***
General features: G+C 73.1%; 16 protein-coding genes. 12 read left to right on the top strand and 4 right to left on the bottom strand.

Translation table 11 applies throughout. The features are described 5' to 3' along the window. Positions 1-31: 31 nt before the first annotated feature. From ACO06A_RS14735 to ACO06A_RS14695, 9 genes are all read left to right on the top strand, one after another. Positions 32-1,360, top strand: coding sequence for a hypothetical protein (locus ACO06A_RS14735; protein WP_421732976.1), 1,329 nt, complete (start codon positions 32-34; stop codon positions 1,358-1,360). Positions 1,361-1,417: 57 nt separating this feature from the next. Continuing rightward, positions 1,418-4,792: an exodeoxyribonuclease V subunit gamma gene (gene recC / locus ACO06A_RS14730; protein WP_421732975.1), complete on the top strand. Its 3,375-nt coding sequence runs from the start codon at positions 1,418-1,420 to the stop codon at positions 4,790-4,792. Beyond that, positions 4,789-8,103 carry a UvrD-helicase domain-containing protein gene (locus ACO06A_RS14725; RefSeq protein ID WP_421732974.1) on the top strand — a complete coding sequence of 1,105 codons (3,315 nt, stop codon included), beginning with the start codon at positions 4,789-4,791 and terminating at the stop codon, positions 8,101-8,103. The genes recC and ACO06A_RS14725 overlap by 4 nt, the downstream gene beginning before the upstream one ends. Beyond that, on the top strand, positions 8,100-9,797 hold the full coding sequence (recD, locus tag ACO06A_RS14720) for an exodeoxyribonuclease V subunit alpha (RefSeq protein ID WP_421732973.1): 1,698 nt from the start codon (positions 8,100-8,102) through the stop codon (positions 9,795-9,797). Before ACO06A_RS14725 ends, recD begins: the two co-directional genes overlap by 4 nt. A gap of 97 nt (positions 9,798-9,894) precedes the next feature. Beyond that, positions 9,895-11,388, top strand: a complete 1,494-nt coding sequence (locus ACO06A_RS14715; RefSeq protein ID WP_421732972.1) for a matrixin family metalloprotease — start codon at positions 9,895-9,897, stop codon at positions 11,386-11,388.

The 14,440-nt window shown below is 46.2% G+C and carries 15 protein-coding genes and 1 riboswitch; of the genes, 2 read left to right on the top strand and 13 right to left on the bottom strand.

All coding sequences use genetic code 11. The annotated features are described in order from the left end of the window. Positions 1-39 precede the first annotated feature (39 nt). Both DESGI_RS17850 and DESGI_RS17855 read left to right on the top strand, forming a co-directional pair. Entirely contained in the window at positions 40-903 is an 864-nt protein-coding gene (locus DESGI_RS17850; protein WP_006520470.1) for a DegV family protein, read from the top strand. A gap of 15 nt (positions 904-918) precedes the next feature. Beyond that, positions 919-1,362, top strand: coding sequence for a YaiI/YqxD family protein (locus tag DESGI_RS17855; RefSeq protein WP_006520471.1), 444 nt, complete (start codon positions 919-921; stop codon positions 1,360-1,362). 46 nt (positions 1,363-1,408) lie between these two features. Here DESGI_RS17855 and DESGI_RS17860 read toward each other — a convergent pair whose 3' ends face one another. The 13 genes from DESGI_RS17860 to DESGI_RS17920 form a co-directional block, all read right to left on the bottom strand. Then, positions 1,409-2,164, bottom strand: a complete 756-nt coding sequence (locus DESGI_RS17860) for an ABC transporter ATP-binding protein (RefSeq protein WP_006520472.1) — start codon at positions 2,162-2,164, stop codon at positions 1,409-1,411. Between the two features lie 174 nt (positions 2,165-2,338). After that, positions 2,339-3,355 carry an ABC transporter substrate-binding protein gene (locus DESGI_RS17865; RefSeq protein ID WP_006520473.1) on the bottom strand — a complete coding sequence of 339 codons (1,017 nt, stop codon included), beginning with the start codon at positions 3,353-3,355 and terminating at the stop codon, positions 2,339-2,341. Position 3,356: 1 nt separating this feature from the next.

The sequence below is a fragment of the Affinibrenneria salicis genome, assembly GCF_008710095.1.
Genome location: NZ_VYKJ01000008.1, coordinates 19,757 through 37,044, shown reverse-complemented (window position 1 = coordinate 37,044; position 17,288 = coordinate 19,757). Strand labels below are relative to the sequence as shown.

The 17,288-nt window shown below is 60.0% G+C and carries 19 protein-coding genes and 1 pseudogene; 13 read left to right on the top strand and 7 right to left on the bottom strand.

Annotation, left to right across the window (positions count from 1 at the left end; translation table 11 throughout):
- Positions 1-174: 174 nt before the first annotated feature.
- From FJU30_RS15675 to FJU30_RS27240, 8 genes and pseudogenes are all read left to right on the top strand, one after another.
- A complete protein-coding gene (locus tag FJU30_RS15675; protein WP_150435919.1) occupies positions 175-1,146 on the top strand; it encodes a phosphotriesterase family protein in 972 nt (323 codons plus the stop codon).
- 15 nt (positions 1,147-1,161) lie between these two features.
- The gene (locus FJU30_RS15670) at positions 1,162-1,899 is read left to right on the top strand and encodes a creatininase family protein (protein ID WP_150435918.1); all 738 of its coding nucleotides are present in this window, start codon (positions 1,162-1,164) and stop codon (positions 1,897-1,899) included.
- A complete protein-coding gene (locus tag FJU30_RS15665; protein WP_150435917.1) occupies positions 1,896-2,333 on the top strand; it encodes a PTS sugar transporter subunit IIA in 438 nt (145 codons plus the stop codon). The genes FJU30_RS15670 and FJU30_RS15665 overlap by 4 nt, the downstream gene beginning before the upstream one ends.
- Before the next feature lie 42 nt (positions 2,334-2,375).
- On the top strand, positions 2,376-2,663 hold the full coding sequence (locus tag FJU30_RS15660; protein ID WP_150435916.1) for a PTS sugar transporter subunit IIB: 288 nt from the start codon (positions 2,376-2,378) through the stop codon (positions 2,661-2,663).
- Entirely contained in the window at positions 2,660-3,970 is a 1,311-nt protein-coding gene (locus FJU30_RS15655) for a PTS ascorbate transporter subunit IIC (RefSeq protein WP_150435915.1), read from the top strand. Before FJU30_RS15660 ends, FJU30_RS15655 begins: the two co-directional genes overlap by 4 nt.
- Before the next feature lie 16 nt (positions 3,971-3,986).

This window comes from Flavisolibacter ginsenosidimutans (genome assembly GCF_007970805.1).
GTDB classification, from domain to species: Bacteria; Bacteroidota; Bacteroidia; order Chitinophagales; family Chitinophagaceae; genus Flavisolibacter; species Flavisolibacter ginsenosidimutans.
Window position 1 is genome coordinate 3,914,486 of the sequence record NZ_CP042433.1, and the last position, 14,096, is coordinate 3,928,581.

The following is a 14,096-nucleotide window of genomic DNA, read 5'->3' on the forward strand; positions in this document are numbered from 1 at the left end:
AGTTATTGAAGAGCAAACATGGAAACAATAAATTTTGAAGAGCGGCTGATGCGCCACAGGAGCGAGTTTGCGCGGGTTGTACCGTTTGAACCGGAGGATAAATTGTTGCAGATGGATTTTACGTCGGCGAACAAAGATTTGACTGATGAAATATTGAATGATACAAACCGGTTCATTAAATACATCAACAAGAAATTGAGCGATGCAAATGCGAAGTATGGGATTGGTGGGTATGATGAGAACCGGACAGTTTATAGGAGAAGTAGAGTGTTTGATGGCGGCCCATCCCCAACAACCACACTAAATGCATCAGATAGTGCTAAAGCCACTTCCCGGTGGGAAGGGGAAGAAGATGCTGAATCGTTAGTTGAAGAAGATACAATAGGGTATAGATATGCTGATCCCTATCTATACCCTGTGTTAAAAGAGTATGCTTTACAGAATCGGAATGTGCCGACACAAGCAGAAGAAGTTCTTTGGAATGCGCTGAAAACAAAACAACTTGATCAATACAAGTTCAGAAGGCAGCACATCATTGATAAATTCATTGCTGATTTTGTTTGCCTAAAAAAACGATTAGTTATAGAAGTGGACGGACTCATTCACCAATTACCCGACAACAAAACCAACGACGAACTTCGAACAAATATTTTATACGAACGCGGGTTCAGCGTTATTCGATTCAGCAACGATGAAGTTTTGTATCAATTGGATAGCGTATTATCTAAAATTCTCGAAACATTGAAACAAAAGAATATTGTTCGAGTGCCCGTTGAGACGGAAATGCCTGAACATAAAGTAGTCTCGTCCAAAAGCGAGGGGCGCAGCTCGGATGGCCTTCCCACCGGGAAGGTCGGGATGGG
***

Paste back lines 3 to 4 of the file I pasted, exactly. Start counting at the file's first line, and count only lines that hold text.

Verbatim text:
The 14,440-nt window shown below is 46.2% G+C and carries 15 protein-coding genes and 1 riboswitch; of the genes, 2 read left to right on the top strand and 13 right to left on the bottom strand.

All coding sequences use genetic code 11. The annotated features are described in order from the left end of the window. Positions 1-39 precede the first annotated feature (39 nt). Both DESGI_RS17850 and DESGI_RS17855 read left to right on the top strand, forming a co-directional pair. Entirely contained in the window at positions 40-903 is an 864-nt protein-coding gene (locus DESGI_RS17850; protein WP_006520470.1) for a DegV family protein, read from the top strand. A gap of 15 nt (positions 904-918) precedes the next feature. Beyond that, positions 919-1,362, top strand: coding sequence for a YaiI/YqxD family protein (locus tag DESGI_RS17855; RefSeq protein WP_006520471.1), 444 nt, complete (start codon positions 919-921; stop codon positions 1,360-1,362). 46 nt (positions 1,363-1,408) lie between these two features. Here DESGI_RS17855 and DESGI_RS17860 read toward each other — a convergent pair whose 3' ends face one another. The 13 genes from DESGI_RS17860 to DESGI_RS17920 form a co-directional block, all read right to left on the bottom strand. Then, positions 1,409-2,164, bottom strand: a complete 756-nt coding sequence (locus DESGI_RS17860) for an ABC transporter ATP-binding protein (RefSeq protein WP_006520472.1) — start codon at positions 2,162-2,164, stop codon at positions 1,409-1,411. Between the two features lie 174 nt (positions 2,165-2,338). After that, positions 2,339-3,355 carry an ABC transporter substrate-binding protein gene (locus DESGI_RS17865; RefSeq protein ID WP_006520473.1) on the bottom strand — a complete coding sequence of 339 codons (1,017 nt, stop codon included), beginning with the start codon at positions 3,353-3,355 and terminating at the stop codon, positions 2,339-2,341. Position 3,356: 1 nt separating this feature from the next.